An investigation of the impact of extrinsic and intrinsic motivators on organisational knowledge sharing
Degree GrantorUniversity of Canterbury
Degree NameMaster of Commerce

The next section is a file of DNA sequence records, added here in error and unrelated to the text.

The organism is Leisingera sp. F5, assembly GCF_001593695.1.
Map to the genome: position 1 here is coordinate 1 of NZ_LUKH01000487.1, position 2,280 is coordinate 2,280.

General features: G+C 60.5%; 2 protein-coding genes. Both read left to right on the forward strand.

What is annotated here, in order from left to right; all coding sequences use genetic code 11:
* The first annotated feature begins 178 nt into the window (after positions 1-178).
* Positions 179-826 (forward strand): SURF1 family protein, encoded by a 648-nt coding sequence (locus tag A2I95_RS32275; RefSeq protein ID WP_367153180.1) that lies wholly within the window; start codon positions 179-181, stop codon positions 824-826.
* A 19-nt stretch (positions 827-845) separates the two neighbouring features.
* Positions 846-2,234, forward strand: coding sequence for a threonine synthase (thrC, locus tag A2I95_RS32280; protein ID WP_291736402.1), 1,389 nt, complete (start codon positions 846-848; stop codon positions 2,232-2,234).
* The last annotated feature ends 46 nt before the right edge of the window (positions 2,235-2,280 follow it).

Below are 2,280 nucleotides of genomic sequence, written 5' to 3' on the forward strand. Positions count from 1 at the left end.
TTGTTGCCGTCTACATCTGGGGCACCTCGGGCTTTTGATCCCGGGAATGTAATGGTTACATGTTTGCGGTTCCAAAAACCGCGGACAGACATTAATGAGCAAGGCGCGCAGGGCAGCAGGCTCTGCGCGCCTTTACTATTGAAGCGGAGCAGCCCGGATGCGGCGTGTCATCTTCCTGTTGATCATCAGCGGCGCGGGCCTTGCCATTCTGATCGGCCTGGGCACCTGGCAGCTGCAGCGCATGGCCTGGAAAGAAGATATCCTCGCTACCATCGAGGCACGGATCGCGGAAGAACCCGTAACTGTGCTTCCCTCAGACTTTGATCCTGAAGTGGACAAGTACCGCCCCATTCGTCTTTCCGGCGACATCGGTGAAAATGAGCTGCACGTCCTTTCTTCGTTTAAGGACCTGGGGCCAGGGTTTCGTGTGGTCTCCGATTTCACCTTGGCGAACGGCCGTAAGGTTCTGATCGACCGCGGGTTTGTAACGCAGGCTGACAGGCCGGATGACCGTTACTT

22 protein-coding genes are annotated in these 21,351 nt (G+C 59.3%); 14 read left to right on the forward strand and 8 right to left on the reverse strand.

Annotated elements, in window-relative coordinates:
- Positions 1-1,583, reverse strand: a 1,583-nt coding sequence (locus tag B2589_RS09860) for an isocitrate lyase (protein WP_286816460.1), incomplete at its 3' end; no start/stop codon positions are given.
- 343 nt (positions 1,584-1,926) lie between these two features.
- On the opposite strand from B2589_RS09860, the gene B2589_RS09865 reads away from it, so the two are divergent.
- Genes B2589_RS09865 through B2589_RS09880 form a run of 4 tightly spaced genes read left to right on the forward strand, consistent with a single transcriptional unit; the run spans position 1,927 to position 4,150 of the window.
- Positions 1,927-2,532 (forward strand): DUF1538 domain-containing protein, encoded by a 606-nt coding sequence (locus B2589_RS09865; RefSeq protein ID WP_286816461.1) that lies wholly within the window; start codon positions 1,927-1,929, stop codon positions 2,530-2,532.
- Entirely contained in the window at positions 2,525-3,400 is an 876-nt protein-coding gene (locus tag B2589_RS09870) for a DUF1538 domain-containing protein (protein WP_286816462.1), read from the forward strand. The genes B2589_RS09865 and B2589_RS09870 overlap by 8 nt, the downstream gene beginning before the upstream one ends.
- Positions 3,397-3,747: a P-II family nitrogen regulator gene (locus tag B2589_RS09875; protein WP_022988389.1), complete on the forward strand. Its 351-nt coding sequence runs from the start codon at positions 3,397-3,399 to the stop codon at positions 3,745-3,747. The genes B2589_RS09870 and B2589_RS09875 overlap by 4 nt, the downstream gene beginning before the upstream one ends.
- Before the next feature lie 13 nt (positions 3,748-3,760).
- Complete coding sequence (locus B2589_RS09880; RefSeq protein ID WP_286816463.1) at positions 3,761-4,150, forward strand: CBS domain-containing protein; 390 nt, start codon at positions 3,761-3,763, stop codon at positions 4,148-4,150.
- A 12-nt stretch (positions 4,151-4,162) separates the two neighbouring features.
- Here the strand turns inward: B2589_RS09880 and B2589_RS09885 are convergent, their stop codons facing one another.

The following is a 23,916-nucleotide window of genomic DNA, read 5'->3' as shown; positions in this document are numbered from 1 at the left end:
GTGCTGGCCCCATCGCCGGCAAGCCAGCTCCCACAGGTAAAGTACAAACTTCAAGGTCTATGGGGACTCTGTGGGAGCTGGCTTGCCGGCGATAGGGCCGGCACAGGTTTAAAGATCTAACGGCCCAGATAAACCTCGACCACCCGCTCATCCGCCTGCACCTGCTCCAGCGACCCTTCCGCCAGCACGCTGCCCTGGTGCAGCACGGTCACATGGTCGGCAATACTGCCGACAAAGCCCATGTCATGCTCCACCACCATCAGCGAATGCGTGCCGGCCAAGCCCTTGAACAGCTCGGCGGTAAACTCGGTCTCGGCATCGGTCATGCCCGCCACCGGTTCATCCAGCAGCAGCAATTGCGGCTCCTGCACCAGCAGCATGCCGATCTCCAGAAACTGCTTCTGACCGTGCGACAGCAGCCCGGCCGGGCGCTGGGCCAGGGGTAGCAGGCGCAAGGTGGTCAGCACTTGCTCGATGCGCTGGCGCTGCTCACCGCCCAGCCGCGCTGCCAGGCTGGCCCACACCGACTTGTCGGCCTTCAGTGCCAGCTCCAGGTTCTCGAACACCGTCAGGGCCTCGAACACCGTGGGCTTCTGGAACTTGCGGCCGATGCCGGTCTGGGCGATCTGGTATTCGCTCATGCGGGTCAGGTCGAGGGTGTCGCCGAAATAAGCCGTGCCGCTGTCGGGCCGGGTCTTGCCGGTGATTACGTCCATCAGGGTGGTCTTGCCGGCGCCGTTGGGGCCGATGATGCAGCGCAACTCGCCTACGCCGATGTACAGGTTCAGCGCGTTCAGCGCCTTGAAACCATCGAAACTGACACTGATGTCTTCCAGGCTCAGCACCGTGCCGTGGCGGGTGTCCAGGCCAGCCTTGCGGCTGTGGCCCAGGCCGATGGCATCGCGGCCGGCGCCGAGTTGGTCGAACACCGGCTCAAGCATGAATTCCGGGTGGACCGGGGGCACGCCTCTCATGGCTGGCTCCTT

A major challenge for knowledge management concerns motivating people to share their knowledge with others. Many companies address this challenge by implementing sophisticated knowledge management systems. However, despite investments in knowledge management systems and practices, significant failure rates are being reported. Studies show that an important reason for this is that people are often reluctant to share their personal knowledge. It is therefore key for companies to understand the factors that influence employee attitudes toward knowledge sharing. Previous research on motivation has attempted to understand employee attitudes, intentions and behavior in relation to organizational knowledge sharing. However, few studies have provided a comprehensive model that includes a key set of extrinsic and intrinsic motivators for knowledge sharing, such as self-efficacy, meaningfulness, impact, tangible rewards, verbal rewards, anticipated reciprocal benefits and reputation and examined their relationship with knowledge sharing attitude and intention. The objective of this research is to fill that gap by investigating how the salient intrinsic and extrinsic motivators influence knowledge sharing attitude and intention. From an extensive review of the literature, a research model was proposed and hypotheses were developed to explore the answers to the research questions. Data was collected through a survey in organizations in New Zealand and Partial Least Squares Path Modeling was used to analyze the data. Empirical results showed intention to share knowledge was determined by attitude towards knowledge sharing and self-efficacy, meaningfulness, anticipated reciprocal relationships and reputation had a significant impact on the attitude towards knowledge sharing. This research contributes to the knowledge sharing literature by providing a comprehensive model of knowledge sharing motivators, including motivators that have been largely ignored in prior studies, and by empirically examining the influence of the key intrinsic and extrinsic motivators on attitude towards knowledge sharing. Furthermore, this research benefits companies that are using or setting up knowledge management systems and practices by allowing them to better understand how to encourage employees to engage in knowledge sharing.